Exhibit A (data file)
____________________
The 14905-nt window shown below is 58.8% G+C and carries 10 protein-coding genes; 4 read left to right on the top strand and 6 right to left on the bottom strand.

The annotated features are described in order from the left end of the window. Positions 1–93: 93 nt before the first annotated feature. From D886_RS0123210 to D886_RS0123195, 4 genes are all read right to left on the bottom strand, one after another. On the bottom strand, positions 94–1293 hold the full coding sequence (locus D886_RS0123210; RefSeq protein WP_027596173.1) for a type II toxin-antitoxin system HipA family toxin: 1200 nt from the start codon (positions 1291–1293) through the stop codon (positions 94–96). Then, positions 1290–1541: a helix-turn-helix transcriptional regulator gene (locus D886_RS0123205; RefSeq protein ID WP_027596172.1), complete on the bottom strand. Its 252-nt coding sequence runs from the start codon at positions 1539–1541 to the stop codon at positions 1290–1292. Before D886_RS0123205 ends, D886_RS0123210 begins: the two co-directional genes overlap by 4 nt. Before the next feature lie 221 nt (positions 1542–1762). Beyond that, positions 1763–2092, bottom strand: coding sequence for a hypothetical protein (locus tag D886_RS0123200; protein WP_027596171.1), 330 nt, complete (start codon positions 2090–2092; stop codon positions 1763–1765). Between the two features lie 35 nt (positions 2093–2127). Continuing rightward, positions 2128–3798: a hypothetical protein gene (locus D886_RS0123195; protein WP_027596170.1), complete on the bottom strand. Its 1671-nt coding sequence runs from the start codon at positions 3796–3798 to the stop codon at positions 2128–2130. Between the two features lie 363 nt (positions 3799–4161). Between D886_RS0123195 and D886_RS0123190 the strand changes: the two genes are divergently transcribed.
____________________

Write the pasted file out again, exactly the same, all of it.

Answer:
The 14905-nt window shown below is 58.8% G+C and carries 10 protein-coding genes; 4 read left to right on the top strand and 6 right to left on the bottom strand.

The annotated features are described in order from the left end of the window. Positions 1–93: 93 nt before the first annotated feature. From D886_RS0123210 to D886_RS0123195, 4 genes are all read right to left on the bottom strand, one after another. On the bottom strand, positions 94–1293 hold the full coding sequence (locus D886_RS0123210; RefSeq protein WP_027596173.1) for a type II toxin-antitoxin system HipA family toxin: 1200 nt from the start codon (positions 1291–1293) through the stop codon (positions 94–96). Then, positions 1290–1541: a helix-turn-helix transcriptional regulator gene (locus D886_RS0123205; RefSeq protein ID WP_027596172.1), complete on the bottom strand. Its 252-nt coding sequence runs from the start codon at positions 1539–1541 to the stop codon at positions 1290–1292. Before D886_RS0123205 ends, D886_RS0123210 begins: the two co-directional genes overlap by 4 nt. Before the next feature lie 221 nt (positions 1542–1762). Beyond that, positions 1763–2092, bottom strand: coding sequence for a hypothetical protein (locus tag D886_RS0123200; protein WP_027596171.1), 330 nt, complete (start codon positions 2090–2092; stop codon positions 1763–1765). Between the two features lie 35 nt (positions 2093–2127). Continuing rightward, positions 2128–3798: a hypothetical protein gene (locus D886_RS0123195; protein WP_027596170.1), complete on the bottom strand. Its 1671-nt coding sequence runs from the start codon at positions 3796–3798 to the stop codon at positions 2128–2130. Between the two features lie 363 nt (positions 3799–4161). Between D886_RS0123195 and D886_RS0123190 the strand changes: the two genes are divergently transcribed.